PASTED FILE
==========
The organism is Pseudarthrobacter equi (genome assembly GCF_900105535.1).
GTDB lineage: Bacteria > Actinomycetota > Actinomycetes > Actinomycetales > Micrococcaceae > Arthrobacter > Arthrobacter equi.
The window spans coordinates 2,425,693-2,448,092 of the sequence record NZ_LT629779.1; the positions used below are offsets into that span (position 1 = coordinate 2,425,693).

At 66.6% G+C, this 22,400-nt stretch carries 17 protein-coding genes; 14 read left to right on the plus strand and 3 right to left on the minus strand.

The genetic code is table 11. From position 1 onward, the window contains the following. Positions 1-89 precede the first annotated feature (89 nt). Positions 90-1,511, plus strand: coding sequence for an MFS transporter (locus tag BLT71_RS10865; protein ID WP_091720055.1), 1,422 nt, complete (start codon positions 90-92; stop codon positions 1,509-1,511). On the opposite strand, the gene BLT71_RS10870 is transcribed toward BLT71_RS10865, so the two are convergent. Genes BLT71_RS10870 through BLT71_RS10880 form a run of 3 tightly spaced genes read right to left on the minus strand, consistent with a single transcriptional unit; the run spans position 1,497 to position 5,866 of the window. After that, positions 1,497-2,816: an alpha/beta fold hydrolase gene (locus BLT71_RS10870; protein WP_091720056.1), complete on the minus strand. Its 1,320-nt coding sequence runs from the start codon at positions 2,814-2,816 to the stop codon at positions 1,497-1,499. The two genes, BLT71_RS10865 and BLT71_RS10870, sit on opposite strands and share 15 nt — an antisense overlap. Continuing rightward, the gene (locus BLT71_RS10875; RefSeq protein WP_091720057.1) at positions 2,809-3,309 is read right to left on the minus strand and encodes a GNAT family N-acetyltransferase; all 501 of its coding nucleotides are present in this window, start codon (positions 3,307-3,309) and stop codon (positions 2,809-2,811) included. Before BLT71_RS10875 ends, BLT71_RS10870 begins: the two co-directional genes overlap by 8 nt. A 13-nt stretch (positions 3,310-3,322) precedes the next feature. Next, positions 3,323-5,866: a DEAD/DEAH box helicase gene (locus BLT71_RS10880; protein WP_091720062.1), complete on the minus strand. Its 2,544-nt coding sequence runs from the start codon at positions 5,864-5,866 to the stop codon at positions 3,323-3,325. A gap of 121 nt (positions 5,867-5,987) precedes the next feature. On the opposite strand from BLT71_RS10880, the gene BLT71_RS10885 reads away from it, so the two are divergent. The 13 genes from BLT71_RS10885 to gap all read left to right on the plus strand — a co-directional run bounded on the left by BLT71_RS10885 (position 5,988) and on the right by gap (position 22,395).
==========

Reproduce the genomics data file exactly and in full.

The organism is Pseudarthrobacter equi (genome assembly GCF_900105535.1).
GTDB lineage: Bacteria > Actinomycetota > Actinomycetes > Actinomycetales > Micrococcaceae > Arthrobacter > Arthrobacter equi.
The window spans coordinates 2,425,693-2,448,092 of the sequence record NZ_LT629779.1; the positions used below are offsets into that span (position 1 = coordinate 2,425,693).

At 66.6% G+C, this 22,400-nt stretch carries 17 protein-coding genes; 14 read left to right on the plus strand and 3 right to left on the minus strand.

The genetic code is table 11. From position 1 onward, the window contains the following. Positions 1-89 precede the first annotated feature (89 nt). Positions 90-1,511, plus strand: coding sequence for an MFS transporter (locus tag BLT71_RS10865; protein ID WP_091720055.1), 1,422 nt, complete (start codon positions 90-92; stop codon positions 1,509-1,511). On the opposite strand, the gene BLT71_RS10870 is transcribed toward BLT71_RS10865, so the two are convergent. Genes BLT71_RS10870 through BLT71_RS10880 form a run of 3 tightly spaced genes read right to left on the minus strand, consistent with a single transcriptional unit; the run spans position 1,497 to position 5,866 of the window. After that, positions 1,497-2,816: an alpha/beta fold hydrolase gene (locus BLT71_RS10870; protein WP_091720056.1), complete on the minus strand. Its 1,320-nt coding sequence runs from the start codon at positions 2,814-2,816 to the stop codon at positions 1,497-1,499. The two genes, BLT71_RS10865 and BLT71_RS10870, sit on opposite strands and share 15 nt — an antisense overlap. Continuing rightward, the gene (locus BLT71_RS10875; RefSeq protein WP_091720057.1) at positions 2,809-3,309 is read right to left on the minus strand and encodes a GNAT family N-acetyltransferase; all 501 of its coding nucleotides are present in this window, start codon (positions 3,307-3,309) and stop codon (positions 2,809-2,811) included. Before BLT71_RS10875 ends, BLT71_RS10870 begins: the two co-directional genes overlap by 8 nt. A 13-nt stretch (positions 3,310-3,322) precedes the next feature. Next, positions 3,323-5,866: a DEAD/DEAH box helicase gene (locus BLT71_RS10880; protein WP_091720062.1), complete on the minus strand. Its 2,544-nt coding sequence runs from the start codon at positions 5,864-5,866 to the stop codon at positions 3,323-3,325. A gap of 121 nt (positions 5,867-5,987) precedes the next feature. On the opposite strand from BLT71_RS10880, the gene BLT71_RS10885 reads away from it, so the two are divergent. The 13 genes from BLT71_RS10885 to gap all read left to right on the plus strand — a co-directional run bounded on the left by BLT71_RS10885 (position 5,988) and on the right by gap (position 22,395).